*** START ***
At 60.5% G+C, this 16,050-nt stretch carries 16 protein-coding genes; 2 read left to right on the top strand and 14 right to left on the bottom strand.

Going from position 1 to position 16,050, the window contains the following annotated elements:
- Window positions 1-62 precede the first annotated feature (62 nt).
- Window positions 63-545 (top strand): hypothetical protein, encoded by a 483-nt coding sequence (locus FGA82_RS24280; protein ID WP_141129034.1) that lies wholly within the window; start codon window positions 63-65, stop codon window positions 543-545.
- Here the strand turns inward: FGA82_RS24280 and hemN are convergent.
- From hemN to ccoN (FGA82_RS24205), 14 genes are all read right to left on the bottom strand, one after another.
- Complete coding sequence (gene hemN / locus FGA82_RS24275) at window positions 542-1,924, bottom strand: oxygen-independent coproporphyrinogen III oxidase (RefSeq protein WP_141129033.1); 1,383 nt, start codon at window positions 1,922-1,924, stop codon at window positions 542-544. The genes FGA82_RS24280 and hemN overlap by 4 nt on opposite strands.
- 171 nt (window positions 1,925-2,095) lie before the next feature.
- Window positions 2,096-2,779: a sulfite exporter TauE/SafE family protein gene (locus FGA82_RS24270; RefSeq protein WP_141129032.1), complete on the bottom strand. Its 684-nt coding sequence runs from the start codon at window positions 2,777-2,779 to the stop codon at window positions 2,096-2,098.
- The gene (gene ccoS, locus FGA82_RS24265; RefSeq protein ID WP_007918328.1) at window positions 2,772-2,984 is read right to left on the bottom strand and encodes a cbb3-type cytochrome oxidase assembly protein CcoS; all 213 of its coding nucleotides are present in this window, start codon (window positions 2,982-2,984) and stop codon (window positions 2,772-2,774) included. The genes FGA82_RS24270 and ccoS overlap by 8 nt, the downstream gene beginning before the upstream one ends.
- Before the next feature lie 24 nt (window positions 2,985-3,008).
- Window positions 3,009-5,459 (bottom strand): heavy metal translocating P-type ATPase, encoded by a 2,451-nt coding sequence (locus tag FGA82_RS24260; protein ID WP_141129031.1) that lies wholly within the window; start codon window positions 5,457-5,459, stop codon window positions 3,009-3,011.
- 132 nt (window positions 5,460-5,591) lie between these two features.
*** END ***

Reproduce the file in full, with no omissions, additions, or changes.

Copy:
At 60.5% G+C, this 16,050-nt stretch carries 16 protein-coding genes; 2 read left to right on the top strand and 14 right to left on the bottom strand.

Going from position 1 to position 16,050, the window contains the following annotated elements:
- Window positions 1-62 precede the first annotated feature (62 nt).
- Window positions 63-545 (top strand): hypothetical protein, encoded by a 483-nt coding sequence (locus FGA82_RS24280; protein ID WP_141129034.1) that lies wholly within the window; start codon window positions 63-65, stop codon window positions 543-545.
- Here the strand turns inward: FGA82_RS24280 and hemN are convergent.
- From hemN to ccoN (FGA82_RS24205), 14 genes are all read right to left on the bottom strand, one after another.
- Complete coding sequence (gene hemN / locus FGA82_RS24275) at window positions 542-1,924, bottom strand: oxygen-independent coproporphyrinogen III oxidase (RefSeq protein WP_141129033.1); 1,383 nt, start codon at window positions 1,922-1,924, stop codon at window positions 542-544. The genes FGA82_RS24280 and hemN overlap by 4 nt on opposite strands.
- 171 nt (window positions 1,925-2,095) lie before the next feature.
- Window positions 2,096-2,779: a sulfite exporter TauE/SafE family protein gene (locus FGA82_RS24270; RefSeq protein WP_141129032.1), complete on the bottom strand. Its 684-nt coding sequence runs from the start codon at window positions 2,777-2,779 to the stop codon at window positions 2,096-2,098.
- The gene (gene ccoS, locus FGA82_RS24265; RefSeq protein ID WP_007918328.1) at window positions 2,772-2,984 is read right to left on the bottom strand and encodes a cbb3-type cytochrome oxidase assembly protein CcoS; all 213 of its coding nucleotides are present in this window, start codon (window positions 2,982-2,984) and stop codon (window positions 2,772-2,774) included. The genes FGA82_RS24270 and ccoS overlap by 8 nt, the downstream gene beginning before the upstream one ends.
- Before the next feature lie 24 nt (window positions 2,985-3,008).
- Window positions 3,009-5,459 (bottom strand): heavy metal translocating P-type ATPase, encoded by a 2,451-nt coding sequence (locus tag FGA82_RS24260; protein ID WP_141129031.1) that lies wholly within the window; start codon window positions 5,457-5,459, stop codon window positions 3,009-3,011.
- 132 nt (window positions 5,460-5,591) lie between these two features.